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The Independent Student Voice of NMSU Since 1907

NMSU Round Up

The Independent Student Voice of NMSU Since 1907

NMSU Round Up

Solar eclipse and experimental event unite NMSU community

Ahmad Fairley
Students Marco Martinez and Shayan Abotalebi lend a helping hand to a young girl as she releases a weather balloon into the sky on Oct. 14, 2023.

The annular solar eclipse is a rare and awe-inspiring event that captures the attention of sky enthusiasts and scientists alike. During this natural phenomenon, the moon passes between the sun and the Earth, creating a stunning ring of fire in the sky. The totality provides a unique opportunity for researchers to study the eclipse’s effects on Earth’s atmosphere and nature.  

The Agricultural Experiment Station hosted an experimental event on Oct. 14, 2023, which was led by Juie Shetye, assistant professor in the Department of Astronomy, to observe and study the impact of the annular solar eclipse on the planet. 

The project was a collaboration between NASA, Montana State University, and the New Mexico Space Grant Consortium, with partial funding from the National Science Foundation. This scientific endeavor aimed to unravel the mysteries of atmospheric gravity waves during a solar eclipse.  

It was also an opportunity for people from the local community and beyond to marvel at the eclipse. For observers to experience the eclipse in its full glory, a region with minimal cloud coverage and solar eclipse glasses is crucial. Event organizers ensured participants had the necessary protective eyewear to enjoy the spectacle safely. 

A family intently watching the solar eclipse on Oct. 14. 2023 (Ahmad Fairley)

Shayan Abotalebi, a student member of the project, explained the equipment used during the project.  

“We are launching balloons, high altitude balloons that are attached to radiosondes,” Abotalebi explained. “Radiosondes essentially collect data and transmit it back down to the ground. So, we’re getting temperature, we’re getting wind direction, altitude, we get pressure. We’re getting the speed it’s going up into the atmosphere and the altitude.” 

As the balloon rises, the radiosonde measures the atmospheric data and transmits it to a ground station using radio waves. The data collected is used to create weather forecasts and study various atmospheric phenomena.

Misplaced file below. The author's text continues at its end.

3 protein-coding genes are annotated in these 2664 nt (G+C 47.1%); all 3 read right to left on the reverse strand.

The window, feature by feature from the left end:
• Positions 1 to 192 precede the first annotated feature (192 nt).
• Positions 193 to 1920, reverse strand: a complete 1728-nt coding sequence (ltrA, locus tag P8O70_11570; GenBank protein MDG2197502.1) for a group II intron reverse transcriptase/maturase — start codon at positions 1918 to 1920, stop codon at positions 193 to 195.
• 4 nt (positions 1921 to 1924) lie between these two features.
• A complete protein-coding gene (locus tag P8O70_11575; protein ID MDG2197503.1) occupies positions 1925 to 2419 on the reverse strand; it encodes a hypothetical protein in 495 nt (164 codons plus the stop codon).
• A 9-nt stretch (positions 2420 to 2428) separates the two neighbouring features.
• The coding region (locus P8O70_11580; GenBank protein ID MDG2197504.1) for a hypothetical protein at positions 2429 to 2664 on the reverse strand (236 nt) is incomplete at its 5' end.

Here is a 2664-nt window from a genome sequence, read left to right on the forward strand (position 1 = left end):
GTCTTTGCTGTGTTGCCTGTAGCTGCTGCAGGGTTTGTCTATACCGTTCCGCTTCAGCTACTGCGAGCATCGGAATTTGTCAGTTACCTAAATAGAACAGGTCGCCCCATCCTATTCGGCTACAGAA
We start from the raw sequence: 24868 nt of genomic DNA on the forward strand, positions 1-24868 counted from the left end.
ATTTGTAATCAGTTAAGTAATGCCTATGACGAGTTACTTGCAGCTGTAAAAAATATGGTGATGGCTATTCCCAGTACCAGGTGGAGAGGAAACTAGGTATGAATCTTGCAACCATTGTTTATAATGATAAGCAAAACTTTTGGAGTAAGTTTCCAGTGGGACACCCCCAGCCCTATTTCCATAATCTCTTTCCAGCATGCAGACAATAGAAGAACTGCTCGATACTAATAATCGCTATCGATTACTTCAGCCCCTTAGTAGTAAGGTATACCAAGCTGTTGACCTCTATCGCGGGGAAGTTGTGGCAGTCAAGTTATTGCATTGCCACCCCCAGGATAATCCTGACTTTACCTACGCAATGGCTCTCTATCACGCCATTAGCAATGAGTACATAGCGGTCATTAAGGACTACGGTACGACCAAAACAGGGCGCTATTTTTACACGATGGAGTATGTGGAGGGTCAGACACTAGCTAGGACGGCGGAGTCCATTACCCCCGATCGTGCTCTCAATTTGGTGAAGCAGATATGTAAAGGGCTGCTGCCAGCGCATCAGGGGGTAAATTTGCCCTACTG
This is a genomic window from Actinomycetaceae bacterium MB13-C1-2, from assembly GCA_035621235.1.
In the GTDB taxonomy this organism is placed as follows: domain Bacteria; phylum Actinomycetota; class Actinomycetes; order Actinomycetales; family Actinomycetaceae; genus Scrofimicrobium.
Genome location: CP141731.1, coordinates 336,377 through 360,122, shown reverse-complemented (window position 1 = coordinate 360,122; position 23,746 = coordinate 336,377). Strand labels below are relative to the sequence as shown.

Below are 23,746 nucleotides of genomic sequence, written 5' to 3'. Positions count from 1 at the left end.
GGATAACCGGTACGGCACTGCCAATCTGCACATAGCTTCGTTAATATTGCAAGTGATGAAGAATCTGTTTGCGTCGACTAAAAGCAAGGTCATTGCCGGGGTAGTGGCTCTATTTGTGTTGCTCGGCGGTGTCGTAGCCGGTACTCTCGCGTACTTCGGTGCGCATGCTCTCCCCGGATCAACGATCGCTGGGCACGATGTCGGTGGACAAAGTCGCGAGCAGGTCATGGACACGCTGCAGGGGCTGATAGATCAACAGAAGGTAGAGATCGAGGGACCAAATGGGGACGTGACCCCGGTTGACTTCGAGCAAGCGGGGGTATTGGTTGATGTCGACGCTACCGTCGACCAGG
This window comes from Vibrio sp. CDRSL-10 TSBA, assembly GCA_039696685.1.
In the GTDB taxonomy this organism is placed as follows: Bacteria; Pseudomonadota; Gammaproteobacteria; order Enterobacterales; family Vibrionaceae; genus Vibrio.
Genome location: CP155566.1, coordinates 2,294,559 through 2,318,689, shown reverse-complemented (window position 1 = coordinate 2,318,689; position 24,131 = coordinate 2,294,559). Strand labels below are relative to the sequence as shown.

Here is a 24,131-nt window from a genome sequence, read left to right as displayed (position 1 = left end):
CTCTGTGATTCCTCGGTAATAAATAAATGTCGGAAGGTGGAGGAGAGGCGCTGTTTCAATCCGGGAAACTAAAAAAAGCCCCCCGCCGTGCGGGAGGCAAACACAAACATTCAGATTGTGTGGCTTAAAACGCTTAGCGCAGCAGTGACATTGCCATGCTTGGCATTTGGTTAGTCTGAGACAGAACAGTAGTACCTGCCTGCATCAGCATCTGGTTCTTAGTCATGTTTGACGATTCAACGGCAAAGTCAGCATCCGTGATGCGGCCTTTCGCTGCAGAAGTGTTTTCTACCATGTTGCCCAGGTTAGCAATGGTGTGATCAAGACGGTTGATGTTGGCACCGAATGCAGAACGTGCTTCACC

Graduate student Oana Vesa uses the data processed from the radiosondes to study the gravitational waves in the atmosphere.  

“The data collected during this annular solar eclipse will contribute to a better understanding of atmospheric phenomena, particularly atmospheric gravity waves,” Vesa stated. “These waves, driven by buoyancy, are generated during solar eclipses and can provide insights into the mysteries of the sun’s corona, an area of extreme heat still not fully understood by scientists.” 

As the moon’s shadow swept across the sun, it created a moment of darkness, prompting curious spectators to witness the remarkable effects of nature. Plants and animals seemed to respond to this sudden change in light, adding an extra layer of fascination to the event. 

Shetye detailed the significance of the eclipse. She explained that these occurrences are relatively rare, happening almost yearly but typically in different parts of the world. 

“We are lucky to be on the path of the totality,” Shetye said. “The moon’s shadow is quite small when it falls on Earth; maybe 5% gets covered by the shadow. So, the same place getting another eclipse is almost like once in a lifetime to 40 years.” 

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About the Contributor
Ahmad Fairley
Ahmad Fairley, Staff Writer
Ahmad Fairley is entering his first semester with The Round Up as a staff writer. He is currently a senior majoring in Journalism & Media Studies with a minor in Strategic Communication. Ahmad discovered his passion for writing when he was thirteen and has been writing short stories since then. One of his goals is to write a novel. Ahmad loves and appreciates stories and is excited to express that love through his work. Other hobbies he enjoys are drawing, reading, listening to music, and being active outside. Ahmad hopes to contribute significantly to The Round Up and to grow as a writer for his future endeavors. 

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